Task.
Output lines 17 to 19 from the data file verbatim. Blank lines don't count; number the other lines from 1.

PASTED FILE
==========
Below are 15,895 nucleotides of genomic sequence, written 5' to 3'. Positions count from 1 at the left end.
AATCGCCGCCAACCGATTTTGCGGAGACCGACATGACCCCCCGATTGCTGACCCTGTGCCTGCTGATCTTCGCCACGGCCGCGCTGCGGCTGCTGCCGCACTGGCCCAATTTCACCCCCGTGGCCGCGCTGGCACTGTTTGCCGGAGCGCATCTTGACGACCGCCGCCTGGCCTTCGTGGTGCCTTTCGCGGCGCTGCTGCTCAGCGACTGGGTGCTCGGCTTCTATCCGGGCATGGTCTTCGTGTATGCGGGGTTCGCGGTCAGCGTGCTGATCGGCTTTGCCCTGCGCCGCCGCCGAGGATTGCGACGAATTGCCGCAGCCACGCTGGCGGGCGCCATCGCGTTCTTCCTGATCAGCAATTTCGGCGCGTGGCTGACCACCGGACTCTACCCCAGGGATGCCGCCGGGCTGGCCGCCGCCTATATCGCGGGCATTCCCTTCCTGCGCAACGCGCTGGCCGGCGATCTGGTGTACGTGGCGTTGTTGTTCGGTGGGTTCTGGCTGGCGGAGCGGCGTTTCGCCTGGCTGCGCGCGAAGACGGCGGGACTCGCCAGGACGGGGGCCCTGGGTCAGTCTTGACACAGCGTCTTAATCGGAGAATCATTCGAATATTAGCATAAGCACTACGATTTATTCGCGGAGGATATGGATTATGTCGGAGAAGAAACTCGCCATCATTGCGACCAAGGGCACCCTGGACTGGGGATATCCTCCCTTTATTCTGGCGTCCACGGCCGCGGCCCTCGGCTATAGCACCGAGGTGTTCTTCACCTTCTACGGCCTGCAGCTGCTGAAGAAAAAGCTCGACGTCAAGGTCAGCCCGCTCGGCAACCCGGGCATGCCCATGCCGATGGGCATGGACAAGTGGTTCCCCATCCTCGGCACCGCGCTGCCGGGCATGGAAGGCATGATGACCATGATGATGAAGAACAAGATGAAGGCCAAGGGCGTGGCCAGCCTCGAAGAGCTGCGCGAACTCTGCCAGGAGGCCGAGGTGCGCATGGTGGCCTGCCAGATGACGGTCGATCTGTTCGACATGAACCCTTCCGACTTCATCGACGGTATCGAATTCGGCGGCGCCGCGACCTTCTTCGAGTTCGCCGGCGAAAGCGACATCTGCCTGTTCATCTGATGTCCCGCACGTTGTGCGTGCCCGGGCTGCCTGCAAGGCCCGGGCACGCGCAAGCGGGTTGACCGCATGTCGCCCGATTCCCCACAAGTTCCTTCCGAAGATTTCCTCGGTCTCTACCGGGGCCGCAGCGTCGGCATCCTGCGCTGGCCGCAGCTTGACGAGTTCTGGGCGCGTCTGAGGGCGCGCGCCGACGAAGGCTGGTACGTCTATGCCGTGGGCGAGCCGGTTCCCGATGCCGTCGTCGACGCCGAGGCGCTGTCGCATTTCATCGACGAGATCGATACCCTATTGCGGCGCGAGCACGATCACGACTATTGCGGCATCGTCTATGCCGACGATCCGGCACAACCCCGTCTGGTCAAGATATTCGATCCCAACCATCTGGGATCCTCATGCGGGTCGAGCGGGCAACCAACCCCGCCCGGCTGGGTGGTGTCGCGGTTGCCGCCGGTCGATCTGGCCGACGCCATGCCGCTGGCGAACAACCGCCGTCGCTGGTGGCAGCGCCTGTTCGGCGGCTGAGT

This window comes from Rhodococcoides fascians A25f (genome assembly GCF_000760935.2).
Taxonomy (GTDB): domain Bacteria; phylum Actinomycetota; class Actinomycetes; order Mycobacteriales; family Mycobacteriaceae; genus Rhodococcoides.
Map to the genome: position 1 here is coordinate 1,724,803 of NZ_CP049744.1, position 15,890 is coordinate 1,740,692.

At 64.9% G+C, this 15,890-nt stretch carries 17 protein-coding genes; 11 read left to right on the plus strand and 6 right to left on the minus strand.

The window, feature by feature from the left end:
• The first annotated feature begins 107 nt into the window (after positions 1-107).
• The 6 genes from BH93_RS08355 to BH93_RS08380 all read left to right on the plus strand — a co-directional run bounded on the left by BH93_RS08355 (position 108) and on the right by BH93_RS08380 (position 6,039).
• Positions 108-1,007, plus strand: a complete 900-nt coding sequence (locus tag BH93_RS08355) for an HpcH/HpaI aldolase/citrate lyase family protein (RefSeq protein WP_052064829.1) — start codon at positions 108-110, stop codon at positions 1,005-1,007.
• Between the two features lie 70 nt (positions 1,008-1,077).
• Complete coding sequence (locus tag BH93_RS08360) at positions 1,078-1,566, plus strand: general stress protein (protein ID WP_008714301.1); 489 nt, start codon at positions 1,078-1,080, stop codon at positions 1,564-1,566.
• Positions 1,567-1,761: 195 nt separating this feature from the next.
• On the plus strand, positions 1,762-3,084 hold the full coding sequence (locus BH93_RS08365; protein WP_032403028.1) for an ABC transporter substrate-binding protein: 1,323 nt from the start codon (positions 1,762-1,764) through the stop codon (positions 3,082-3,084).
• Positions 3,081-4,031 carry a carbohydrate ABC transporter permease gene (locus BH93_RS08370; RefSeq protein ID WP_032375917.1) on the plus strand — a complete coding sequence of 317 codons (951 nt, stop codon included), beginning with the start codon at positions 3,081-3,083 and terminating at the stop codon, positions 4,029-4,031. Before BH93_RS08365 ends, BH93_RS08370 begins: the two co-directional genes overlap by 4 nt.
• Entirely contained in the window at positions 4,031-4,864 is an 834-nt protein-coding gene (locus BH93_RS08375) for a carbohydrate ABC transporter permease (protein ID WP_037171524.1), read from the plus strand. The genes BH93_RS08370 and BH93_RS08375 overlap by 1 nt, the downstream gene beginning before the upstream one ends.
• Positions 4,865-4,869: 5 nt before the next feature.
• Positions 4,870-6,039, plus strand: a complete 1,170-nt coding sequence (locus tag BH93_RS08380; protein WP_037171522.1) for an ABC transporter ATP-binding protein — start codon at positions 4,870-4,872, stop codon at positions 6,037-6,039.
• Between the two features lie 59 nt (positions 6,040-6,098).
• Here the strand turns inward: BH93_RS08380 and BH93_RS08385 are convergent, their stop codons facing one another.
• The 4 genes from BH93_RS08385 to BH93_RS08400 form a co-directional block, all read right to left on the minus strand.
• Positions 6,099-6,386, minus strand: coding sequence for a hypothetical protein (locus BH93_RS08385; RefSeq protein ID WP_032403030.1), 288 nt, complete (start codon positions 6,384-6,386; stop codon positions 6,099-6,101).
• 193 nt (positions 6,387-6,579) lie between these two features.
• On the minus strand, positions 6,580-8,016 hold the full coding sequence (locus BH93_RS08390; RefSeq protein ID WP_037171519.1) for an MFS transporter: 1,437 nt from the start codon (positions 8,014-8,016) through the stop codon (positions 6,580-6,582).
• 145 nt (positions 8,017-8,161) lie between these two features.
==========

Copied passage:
• Positions 4,865-4,869: 5 nt before the next feature.
• Positions 4,870-6,039, plus strand: a complete 1,170-nt coding sequence (locus tag BH93_RS08380; protein WP_037171522.1) for an ABC transporter ATP-binding protein — start codon at positions 4,870-4,872, stop codon at positions 6,037-6,039.
• Between the two features lie 59 nt (positions 6,040-6,098).